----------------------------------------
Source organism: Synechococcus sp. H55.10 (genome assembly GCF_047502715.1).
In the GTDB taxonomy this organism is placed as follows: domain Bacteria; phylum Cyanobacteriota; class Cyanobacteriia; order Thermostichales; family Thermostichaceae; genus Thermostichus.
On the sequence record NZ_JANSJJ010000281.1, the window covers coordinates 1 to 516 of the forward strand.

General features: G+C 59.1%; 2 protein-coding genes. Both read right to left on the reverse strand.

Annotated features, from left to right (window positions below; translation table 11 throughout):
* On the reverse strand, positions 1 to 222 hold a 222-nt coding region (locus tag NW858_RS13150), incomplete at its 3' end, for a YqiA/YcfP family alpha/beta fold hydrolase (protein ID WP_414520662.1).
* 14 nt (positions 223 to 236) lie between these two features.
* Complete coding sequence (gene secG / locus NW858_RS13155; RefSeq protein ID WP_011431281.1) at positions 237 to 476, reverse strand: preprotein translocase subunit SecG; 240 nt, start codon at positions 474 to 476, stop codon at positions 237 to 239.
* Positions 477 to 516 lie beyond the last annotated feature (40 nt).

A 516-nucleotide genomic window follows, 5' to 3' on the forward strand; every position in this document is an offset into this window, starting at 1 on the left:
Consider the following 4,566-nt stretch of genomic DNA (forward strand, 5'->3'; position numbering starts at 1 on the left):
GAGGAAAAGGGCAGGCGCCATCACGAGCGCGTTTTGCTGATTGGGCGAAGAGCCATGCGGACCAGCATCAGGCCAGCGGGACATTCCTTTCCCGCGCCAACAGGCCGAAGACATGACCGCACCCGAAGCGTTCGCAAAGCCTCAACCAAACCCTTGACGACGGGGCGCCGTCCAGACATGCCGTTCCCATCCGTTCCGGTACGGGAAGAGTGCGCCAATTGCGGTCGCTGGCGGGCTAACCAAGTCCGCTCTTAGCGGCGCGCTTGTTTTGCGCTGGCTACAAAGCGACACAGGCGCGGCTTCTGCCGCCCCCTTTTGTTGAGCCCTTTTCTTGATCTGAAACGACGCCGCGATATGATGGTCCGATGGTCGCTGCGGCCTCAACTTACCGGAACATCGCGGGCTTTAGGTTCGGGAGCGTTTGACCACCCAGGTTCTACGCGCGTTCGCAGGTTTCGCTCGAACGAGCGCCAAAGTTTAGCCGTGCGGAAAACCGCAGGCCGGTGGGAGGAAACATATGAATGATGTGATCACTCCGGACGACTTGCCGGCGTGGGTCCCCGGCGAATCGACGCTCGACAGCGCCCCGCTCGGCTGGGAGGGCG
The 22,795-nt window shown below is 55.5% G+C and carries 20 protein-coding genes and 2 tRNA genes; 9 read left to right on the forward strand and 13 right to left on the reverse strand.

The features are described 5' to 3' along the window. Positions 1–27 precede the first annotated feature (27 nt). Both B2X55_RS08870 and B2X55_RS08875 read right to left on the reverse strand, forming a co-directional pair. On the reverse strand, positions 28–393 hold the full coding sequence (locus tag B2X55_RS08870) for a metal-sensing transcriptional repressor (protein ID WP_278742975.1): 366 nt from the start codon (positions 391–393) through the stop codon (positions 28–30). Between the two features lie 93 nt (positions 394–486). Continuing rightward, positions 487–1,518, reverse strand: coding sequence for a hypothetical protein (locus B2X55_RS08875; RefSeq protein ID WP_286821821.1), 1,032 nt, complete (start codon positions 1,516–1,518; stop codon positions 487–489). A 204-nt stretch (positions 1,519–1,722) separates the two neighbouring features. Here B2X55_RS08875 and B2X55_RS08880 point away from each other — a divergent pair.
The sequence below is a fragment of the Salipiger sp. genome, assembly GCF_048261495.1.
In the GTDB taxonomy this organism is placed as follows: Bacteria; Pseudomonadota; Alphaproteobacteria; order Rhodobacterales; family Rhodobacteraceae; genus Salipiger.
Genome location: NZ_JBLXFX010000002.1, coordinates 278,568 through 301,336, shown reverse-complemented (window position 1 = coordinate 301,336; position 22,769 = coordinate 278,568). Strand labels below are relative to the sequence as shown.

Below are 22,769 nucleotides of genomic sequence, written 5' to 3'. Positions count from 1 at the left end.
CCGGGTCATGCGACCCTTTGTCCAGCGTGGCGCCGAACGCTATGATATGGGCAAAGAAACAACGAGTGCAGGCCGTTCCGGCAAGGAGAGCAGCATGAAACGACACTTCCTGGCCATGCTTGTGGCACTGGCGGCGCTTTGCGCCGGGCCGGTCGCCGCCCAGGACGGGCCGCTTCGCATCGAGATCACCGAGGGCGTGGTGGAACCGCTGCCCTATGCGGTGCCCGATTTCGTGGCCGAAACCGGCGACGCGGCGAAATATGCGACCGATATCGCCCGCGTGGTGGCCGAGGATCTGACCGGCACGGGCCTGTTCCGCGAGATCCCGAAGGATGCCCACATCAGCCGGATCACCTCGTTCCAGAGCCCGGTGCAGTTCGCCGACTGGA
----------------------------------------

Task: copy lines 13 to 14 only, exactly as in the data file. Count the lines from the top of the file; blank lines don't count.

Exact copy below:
The 22,795-nt window shown below is 55.5% G+C and carries 20 protein-coding genes and 2 tRNA genes; 9 read left to right on the forward strand and 13 right to left on the reverse strand.

The features are described 5' to 3' along the window. Positions 1–27 precede the first annotated feature (27 nt). Both B2X55_RS08870 and B2X55_RS08875 read right to left on the reverse strand, forming a co-directional pair. On the reverse strand, positions 28–393 hold the full coding sequence (locus tag B2X55_RS08870) for a metal-sensing transcriptional repressor (protein ID WP_278742975.1): 366 nt from the start codon (positions 391–393) through the stop codon (positions 28–30). Between the two features lie 93 nt (positions 394–486). Continuing rightward, positions 487–1,518, reverse strand: coding sequence for a hypothetical protein (locus B2X55_RS08875; RefSeq protein ID WP_286821821.1), 1,032 nt, complete (start codon positions 1,516–1,518; stop codon positions 487–489). A 204-nt stretch (positions 1,519–1,722) separates the two neighbouring features. Here B2X55_RS08875 and B2X55_RS08880 point away from each other — a divergent pair.